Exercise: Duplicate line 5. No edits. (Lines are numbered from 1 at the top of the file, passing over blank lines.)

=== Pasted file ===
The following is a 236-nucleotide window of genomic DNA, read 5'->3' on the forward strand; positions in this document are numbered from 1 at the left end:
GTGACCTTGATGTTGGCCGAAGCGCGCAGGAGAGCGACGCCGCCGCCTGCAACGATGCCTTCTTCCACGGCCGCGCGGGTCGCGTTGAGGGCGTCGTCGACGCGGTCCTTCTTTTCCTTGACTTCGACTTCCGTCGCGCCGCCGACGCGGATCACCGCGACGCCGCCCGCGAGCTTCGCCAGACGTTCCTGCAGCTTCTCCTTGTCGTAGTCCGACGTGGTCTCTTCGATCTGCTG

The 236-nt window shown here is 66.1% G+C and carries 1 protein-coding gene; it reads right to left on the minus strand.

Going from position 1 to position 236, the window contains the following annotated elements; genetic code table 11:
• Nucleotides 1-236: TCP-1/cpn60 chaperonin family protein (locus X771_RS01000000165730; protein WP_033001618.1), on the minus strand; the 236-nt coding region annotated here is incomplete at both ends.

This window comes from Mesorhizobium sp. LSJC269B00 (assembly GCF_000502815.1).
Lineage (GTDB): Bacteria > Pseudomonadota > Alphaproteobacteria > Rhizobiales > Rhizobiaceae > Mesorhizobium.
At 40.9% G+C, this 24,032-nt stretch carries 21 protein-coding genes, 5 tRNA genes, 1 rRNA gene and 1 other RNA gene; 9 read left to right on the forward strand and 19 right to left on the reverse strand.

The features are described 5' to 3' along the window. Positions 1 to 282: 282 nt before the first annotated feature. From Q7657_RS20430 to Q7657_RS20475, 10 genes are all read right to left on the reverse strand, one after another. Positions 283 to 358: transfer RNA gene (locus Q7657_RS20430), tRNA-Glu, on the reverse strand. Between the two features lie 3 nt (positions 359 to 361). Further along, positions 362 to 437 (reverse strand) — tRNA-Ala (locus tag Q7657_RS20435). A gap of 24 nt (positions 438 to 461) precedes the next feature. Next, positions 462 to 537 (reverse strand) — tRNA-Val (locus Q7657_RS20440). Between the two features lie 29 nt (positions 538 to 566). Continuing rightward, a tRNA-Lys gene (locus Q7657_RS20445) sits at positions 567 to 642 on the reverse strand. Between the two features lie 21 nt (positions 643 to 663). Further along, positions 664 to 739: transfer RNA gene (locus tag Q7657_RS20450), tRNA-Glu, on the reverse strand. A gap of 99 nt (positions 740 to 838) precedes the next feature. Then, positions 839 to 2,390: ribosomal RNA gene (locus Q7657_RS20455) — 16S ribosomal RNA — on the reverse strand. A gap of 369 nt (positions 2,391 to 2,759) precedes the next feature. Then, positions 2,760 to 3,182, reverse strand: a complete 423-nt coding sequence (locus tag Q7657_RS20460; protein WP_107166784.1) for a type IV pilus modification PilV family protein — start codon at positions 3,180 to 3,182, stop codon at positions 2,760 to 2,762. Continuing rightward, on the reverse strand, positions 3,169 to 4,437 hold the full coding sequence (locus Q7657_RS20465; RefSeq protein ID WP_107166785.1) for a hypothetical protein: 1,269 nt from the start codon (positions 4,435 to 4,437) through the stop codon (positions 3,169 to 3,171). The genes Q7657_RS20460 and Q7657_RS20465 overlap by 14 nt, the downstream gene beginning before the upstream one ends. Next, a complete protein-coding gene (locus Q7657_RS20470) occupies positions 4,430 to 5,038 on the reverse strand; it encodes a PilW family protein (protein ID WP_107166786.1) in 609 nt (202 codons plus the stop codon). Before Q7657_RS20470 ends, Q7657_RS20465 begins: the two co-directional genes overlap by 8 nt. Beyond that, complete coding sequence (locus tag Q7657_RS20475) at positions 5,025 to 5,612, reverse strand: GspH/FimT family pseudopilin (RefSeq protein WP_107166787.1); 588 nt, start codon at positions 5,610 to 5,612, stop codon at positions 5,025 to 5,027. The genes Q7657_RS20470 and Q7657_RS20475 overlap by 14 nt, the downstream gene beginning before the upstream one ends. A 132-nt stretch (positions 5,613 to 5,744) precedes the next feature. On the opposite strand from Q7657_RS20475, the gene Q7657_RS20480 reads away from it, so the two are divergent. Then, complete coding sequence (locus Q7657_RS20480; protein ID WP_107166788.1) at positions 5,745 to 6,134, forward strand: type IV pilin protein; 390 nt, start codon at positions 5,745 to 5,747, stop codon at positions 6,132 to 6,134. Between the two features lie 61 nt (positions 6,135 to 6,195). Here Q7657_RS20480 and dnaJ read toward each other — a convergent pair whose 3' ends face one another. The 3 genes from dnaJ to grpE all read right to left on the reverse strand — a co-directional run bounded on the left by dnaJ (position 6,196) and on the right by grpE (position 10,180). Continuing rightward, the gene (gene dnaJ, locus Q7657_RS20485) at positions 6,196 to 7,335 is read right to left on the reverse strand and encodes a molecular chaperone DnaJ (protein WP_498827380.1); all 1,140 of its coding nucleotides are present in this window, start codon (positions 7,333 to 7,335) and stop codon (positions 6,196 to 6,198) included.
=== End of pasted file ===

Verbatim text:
• Nucleotides 1-236: TCP-1/cpn60 chaperonin family protein (locus X771_RS01000000165730; protein WP_033001618.1), on the minus strand; the 236-nt coding region annotated here is incomplete at both ends.